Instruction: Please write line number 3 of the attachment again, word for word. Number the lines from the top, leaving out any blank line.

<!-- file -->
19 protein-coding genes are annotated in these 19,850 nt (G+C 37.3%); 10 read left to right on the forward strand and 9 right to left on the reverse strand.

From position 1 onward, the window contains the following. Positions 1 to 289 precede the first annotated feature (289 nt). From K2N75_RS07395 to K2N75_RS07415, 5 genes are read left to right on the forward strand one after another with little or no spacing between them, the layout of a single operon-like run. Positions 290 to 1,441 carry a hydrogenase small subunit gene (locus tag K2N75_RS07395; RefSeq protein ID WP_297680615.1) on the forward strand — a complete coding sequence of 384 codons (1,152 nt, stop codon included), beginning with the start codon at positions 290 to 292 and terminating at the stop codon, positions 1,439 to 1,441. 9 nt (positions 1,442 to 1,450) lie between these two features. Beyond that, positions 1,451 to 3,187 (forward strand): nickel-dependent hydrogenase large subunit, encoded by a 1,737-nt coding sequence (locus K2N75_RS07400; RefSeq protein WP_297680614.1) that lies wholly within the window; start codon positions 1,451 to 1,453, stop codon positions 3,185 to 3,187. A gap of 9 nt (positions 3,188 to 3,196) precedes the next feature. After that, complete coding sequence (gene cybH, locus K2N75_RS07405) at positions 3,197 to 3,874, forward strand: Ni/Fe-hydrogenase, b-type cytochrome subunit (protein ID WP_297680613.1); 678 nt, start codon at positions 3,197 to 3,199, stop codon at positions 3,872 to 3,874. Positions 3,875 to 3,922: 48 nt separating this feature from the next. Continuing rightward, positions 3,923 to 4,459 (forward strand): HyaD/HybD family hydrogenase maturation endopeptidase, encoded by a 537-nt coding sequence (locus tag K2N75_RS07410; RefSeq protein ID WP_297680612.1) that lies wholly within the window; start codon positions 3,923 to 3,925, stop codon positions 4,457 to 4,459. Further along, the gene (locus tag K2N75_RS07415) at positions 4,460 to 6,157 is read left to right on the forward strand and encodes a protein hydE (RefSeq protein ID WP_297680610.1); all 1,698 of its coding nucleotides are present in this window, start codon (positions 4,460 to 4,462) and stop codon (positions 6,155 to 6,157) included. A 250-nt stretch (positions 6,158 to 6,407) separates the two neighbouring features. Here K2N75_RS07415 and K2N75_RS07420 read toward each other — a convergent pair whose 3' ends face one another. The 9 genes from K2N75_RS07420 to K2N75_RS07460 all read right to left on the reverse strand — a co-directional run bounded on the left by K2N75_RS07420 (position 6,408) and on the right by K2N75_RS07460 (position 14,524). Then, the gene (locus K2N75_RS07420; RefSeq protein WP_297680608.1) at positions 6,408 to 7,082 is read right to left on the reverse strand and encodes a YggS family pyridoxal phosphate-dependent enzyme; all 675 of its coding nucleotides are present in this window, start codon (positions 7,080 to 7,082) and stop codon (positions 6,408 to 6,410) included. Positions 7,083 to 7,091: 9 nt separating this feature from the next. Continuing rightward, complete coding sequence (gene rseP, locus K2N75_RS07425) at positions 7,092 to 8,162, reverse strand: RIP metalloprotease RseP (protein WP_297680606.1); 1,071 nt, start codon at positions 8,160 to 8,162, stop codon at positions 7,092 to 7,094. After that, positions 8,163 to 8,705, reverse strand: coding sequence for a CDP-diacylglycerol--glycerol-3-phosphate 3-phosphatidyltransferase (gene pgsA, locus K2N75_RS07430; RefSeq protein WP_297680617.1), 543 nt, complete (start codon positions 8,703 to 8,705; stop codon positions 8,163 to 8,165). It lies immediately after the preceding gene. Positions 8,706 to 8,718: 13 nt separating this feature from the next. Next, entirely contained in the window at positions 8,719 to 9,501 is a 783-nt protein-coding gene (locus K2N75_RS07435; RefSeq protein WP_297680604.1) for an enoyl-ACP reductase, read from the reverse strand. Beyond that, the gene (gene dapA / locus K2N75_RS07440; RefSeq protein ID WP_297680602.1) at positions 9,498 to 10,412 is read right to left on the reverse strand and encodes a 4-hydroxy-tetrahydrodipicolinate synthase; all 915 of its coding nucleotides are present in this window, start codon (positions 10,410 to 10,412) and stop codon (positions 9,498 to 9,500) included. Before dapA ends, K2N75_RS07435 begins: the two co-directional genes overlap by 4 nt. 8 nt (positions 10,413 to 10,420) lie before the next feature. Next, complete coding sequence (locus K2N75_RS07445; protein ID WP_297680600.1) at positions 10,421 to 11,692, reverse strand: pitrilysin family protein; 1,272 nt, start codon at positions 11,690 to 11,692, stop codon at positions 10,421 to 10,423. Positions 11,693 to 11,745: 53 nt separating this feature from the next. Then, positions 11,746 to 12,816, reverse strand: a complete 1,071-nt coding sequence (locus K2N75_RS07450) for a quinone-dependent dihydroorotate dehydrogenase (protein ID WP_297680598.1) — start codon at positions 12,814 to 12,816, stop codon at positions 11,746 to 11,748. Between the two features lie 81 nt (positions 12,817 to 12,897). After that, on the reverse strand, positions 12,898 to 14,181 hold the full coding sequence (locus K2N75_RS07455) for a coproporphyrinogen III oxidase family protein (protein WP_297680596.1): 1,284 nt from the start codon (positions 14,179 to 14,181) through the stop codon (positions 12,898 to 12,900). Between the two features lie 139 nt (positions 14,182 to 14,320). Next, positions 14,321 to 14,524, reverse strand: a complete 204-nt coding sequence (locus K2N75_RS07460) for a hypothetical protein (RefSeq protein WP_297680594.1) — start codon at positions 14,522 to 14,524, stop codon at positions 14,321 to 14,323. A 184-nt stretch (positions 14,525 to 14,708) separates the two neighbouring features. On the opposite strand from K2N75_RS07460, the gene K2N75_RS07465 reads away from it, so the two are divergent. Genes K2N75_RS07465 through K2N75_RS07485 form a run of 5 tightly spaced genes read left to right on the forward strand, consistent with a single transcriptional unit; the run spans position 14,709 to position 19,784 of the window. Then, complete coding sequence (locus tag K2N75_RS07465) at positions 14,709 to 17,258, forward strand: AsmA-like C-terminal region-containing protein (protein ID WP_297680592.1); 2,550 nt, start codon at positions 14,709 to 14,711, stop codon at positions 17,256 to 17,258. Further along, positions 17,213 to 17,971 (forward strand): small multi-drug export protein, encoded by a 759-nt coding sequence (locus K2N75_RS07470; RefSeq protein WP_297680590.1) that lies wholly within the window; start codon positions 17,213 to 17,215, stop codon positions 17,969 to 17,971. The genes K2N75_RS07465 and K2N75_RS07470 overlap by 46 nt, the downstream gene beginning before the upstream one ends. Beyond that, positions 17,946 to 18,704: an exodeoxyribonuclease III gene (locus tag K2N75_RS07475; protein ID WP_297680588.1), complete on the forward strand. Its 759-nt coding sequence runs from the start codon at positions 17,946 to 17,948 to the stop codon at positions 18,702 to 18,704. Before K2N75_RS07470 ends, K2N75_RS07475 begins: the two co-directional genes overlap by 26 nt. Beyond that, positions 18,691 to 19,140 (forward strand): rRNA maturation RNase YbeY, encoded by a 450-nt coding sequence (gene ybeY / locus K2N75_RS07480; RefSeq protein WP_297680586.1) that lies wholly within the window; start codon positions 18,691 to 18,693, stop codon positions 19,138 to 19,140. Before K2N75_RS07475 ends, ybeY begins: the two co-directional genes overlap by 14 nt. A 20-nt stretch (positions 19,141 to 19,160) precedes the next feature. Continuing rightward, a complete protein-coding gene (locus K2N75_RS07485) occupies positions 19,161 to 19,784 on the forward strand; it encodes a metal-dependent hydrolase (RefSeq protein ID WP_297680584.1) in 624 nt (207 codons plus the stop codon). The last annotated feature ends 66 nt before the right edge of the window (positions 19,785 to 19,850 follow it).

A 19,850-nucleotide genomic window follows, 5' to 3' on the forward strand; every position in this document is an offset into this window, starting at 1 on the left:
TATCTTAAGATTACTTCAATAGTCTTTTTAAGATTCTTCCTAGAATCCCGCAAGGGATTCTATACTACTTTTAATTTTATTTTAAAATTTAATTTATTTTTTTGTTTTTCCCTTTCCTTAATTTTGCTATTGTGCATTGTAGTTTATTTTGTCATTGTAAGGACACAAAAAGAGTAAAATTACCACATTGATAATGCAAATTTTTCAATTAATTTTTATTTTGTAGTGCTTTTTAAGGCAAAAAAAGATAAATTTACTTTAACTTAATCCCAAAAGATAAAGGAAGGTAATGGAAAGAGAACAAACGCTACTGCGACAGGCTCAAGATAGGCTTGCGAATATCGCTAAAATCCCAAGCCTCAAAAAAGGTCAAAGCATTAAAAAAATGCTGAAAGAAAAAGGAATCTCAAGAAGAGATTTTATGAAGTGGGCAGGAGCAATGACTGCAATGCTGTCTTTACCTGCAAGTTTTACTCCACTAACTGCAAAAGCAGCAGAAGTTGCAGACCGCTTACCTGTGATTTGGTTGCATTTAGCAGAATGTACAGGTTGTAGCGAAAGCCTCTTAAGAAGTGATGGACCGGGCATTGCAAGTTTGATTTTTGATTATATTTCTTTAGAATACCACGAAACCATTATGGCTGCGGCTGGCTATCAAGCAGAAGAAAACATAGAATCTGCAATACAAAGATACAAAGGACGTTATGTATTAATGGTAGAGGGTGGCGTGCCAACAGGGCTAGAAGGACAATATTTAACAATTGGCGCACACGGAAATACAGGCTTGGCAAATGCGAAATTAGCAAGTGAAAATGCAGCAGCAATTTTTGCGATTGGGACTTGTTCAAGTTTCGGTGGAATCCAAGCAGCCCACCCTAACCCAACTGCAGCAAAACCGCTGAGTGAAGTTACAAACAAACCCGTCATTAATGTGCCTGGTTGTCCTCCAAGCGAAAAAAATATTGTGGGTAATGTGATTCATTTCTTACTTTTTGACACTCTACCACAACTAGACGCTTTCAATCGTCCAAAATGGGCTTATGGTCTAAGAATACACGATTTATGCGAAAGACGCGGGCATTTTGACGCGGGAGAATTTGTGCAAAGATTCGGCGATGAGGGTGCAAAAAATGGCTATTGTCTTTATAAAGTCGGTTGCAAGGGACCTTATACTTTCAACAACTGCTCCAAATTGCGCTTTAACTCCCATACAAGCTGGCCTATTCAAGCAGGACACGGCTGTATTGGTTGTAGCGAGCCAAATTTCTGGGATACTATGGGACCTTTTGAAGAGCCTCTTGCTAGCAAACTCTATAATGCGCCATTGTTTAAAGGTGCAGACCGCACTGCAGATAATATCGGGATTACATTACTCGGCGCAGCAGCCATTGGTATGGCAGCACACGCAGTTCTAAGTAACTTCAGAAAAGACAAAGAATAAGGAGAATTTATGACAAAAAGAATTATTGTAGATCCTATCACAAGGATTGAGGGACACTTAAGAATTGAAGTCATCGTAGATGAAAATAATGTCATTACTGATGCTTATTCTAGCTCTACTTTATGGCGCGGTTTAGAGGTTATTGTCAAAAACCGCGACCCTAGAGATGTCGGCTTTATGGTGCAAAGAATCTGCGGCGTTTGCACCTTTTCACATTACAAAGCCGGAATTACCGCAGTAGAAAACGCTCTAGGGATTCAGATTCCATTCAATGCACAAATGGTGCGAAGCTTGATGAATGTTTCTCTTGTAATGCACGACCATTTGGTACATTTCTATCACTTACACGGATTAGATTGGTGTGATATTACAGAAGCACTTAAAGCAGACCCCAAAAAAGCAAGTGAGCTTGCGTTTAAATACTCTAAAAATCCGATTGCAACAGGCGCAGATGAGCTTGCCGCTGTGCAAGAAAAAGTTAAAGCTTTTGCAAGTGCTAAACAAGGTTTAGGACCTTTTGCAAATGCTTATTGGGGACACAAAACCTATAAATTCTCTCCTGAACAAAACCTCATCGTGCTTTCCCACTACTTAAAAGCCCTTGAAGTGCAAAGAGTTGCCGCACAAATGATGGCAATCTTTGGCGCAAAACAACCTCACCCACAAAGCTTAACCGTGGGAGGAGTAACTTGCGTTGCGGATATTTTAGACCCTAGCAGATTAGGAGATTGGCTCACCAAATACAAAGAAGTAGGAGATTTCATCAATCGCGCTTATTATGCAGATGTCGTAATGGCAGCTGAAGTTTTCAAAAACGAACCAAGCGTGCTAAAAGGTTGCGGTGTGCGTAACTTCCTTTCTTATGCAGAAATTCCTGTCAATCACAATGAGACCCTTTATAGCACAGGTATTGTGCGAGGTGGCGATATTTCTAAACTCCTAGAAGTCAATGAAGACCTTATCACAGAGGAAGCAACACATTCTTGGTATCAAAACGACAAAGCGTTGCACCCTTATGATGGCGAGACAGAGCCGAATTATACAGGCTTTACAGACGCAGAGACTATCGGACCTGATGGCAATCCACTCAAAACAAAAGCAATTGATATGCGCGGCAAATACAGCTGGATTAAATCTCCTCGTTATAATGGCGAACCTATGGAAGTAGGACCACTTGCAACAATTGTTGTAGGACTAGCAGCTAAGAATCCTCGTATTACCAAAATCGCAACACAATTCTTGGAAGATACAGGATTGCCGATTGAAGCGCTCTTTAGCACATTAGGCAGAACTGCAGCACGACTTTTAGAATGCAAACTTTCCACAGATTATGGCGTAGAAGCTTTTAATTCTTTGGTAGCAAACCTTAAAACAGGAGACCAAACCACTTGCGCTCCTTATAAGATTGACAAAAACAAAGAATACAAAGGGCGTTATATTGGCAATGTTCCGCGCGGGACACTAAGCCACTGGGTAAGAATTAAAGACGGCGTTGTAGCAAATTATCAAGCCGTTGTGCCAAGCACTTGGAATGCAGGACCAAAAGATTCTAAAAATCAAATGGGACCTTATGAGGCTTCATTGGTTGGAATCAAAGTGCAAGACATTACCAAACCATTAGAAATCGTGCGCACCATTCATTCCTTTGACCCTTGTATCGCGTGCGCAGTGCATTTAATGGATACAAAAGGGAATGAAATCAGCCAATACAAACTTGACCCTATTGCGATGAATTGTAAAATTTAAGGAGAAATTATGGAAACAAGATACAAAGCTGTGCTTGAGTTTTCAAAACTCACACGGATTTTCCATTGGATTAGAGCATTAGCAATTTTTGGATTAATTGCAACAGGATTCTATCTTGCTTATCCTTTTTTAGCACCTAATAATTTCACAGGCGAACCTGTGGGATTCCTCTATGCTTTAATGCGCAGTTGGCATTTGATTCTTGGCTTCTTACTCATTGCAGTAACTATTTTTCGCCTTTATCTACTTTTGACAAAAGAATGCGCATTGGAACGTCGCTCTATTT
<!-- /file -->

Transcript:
A 19,850-nucleotide genomic window follows, 5' to 3' on the forward strand; every position in this document is an offset into this window, starting at 1 on the left: